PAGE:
What makes mediating a class action different from mediating an individual case? In both settings, parties seeking to resolve their disputes agree to a non-binding process designed to get them to “yes.” In both settings, the parties engage a third-party neutral who will employ a variety of techniques to reach an accord. And in both settings, the parties are usually represented by counsel who will advocate for them and advise them about the risks and probabilities they face.
But there are also many key differences, some of which firm litigation and class action partner Donald R. Frederico shared during a recent panel discussion at the American Bar Association’s National Institute on Class Actions, including:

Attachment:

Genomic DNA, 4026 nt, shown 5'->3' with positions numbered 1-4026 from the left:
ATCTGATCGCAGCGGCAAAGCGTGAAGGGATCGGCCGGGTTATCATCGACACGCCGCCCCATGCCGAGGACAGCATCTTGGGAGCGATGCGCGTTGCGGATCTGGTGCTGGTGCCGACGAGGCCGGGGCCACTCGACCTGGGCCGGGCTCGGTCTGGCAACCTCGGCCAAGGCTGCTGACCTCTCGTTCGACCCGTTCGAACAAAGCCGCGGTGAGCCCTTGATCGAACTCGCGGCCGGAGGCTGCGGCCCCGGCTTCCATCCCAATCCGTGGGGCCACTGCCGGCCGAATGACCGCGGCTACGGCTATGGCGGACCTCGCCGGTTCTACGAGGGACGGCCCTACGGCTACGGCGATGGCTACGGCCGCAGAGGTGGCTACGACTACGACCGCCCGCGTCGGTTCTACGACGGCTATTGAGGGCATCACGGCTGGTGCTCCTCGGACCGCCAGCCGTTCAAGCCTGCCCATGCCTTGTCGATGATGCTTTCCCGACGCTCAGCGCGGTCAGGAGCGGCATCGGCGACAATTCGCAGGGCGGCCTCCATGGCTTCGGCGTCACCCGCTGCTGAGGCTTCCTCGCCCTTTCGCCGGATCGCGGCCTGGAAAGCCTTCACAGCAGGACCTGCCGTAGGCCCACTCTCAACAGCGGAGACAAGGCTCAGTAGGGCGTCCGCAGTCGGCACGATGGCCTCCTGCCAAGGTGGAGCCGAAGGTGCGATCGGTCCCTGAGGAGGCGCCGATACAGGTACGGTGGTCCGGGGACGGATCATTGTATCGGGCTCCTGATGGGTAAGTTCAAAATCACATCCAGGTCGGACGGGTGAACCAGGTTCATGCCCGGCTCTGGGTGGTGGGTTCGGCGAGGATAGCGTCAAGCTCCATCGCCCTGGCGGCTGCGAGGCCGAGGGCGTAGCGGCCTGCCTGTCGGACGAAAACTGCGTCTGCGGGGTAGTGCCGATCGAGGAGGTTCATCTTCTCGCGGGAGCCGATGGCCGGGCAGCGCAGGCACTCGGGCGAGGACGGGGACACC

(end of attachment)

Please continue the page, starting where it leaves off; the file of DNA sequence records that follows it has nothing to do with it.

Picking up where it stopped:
- Timing of the mediation
- Interests of absent parties
- Potential for objections
- Judicial oversight of class settlements
- Complexities of class settlement terms
- Realignment of the parties’ interests
- Potential need for multiple mediation sessions
- Selecting the mediator
Please visit Don’s Class Action Settlements and Mediation blog for details on these and other important differences between class action and individual case mediations.
For more information about the firm’s class action defense or class action mediation practice, please contact Don Frederico at 617.488.8141 or email@example.com.